Senator Allen to Newsmax: Obamacare Is ‘Overreach’

Thursday, 07 Jun 2012 12:01 PM

By Todd Beamon

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Whether the U.S. Supreme Court strikes down Obamacare later this month or not, quality health care will always be a major concern in America, former Virginia Governor and U.S. Senator George Allen told Newsmax.TV in an exclusive interview.

“Healthcare will still be an issue in the future,” Allen told Newsmax on Thursday. “Hopefully, [Obamacare] gets struck down as unconstitutional because the individual mandate is unconstitutional.

“It’s an overreach by the government,” Allen told Newsmax. “I also don’t the like the way the federal government in Obamacare is commandeering the states and expanding the Medicaid roles, which will cause – obviously – a lot of budgetary harm in the states. Medicaid ought to be run by the states – and give the states greater flexibility to run it.”

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Allen served as the Republican governor in Virginia from 1994 to 1998 and was elected to the U.S. Senate in 2000. He lost his re-election bid in 2006 to Democrat Jim Webb, but Webb is not running for re-election this year and Allen is seeking the GOP nomination for his seat. He is leading three other Republican hopefuls, who will face off in a June 12 primary. The winner is expected to face Democratic former Virginia Gov. Tim Kaine in November.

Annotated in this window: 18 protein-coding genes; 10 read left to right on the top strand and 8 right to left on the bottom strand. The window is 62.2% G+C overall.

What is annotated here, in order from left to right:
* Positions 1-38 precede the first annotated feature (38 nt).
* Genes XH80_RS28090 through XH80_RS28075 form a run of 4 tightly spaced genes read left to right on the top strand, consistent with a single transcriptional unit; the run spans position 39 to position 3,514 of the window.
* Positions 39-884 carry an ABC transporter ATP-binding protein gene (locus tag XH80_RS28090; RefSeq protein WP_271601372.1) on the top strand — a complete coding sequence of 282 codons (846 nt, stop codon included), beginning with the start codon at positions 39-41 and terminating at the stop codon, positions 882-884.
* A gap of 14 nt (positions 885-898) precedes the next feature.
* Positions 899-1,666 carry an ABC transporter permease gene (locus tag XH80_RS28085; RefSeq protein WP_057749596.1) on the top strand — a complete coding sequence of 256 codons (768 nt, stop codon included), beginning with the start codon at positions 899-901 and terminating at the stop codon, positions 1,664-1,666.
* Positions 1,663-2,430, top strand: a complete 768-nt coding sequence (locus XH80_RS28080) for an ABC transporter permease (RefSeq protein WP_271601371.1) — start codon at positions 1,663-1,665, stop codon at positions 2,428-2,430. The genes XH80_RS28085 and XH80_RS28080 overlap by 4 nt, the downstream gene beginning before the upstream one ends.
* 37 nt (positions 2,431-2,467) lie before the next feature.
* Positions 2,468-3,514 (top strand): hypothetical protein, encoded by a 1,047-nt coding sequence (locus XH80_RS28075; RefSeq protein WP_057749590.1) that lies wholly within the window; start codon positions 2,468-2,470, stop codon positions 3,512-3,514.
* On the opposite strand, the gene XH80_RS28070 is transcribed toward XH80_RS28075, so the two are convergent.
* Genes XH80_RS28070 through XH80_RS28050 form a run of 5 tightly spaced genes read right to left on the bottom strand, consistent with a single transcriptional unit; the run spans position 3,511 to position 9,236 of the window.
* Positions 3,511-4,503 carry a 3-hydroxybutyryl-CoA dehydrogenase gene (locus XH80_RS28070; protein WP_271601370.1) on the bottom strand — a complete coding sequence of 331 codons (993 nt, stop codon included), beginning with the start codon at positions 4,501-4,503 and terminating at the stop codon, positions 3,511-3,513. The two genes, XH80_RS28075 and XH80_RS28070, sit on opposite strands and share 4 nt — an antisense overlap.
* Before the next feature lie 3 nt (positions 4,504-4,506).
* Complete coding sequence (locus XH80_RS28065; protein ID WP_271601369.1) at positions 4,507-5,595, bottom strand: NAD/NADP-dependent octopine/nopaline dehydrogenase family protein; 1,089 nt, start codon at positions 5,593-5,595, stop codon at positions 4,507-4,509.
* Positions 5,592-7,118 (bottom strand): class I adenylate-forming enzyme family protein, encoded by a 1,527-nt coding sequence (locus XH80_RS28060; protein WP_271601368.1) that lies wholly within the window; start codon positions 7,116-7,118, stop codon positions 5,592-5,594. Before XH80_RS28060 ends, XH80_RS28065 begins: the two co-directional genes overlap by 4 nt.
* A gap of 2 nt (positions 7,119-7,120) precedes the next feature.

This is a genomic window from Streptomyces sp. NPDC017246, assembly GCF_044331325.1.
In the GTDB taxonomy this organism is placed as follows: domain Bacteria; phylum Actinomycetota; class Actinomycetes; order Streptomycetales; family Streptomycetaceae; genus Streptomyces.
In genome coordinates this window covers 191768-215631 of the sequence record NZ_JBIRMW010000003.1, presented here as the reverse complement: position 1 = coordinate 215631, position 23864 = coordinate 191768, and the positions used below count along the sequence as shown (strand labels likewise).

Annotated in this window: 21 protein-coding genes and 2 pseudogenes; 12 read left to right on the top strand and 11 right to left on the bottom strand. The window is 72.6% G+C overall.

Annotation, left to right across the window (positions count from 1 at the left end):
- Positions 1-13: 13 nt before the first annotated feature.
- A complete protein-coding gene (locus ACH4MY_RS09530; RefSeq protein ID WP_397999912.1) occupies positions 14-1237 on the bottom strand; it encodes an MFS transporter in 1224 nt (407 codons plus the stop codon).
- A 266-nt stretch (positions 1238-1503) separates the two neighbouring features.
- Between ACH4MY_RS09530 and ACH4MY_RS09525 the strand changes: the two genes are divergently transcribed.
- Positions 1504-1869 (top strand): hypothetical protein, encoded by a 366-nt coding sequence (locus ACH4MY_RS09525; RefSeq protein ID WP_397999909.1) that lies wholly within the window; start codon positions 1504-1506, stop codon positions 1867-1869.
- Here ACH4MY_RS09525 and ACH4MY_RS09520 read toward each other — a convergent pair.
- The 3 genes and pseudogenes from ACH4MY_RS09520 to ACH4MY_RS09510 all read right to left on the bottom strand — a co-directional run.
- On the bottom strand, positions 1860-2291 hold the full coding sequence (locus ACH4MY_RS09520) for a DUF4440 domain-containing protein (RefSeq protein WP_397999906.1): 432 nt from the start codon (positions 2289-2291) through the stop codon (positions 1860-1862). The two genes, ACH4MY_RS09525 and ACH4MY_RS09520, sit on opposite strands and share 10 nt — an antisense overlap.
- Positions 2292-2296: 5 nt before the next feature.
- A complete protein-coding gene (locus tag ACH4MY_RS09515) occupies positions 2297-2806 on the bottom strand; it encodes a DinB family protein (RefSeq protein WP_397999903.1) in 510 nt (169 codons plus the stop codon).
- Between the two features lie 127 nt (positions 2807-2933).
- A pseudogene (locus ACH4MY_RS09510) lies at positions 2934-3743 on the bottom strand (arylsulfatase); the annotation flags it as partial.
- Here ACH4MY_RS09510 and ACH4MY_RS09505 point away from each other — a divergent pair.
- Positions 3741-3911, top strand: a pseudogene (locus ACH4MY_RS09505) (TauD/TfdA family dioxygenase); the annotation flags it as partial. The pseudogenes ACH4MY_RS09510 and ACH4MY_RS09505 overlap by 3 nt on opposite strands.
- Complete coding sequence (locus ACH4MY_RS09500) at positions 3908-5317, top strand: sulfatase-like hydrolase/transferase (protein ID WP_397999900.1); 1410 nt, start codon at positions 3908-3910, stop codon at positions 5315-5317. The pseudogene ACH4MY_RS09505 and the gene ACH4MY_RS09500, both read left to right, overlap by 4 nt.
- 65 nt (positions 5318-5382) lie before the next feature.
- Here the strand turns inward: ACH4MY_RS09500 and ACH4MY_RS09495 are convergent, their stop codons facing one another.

While reiterating his longstanding campaign position of wanting to cast the deciding vote to kill Obamacare — a program lauded by Kaine — Allen said: “We need to reform or replace the healthcare system. One of the things that is a really great idea are health savings accounts, where individuals own their own policies and can take them from job to job and not have to worry about pre-existing conditions because a new employer or new insurance won’t cover you or someone in your family that may have some malady or illness.

“Small businesses ought to be able to pool together across state lines to get more affordable insurance,” he added.

“As far as Medicaid is concerned, like what we did when I was governor with welfare reform two years before the federal government passed it, the states ought to take the lead in managing Medicaid. The states would do it much more efficiently, more effectively and save the taxpayers a great deal of money in the meantime.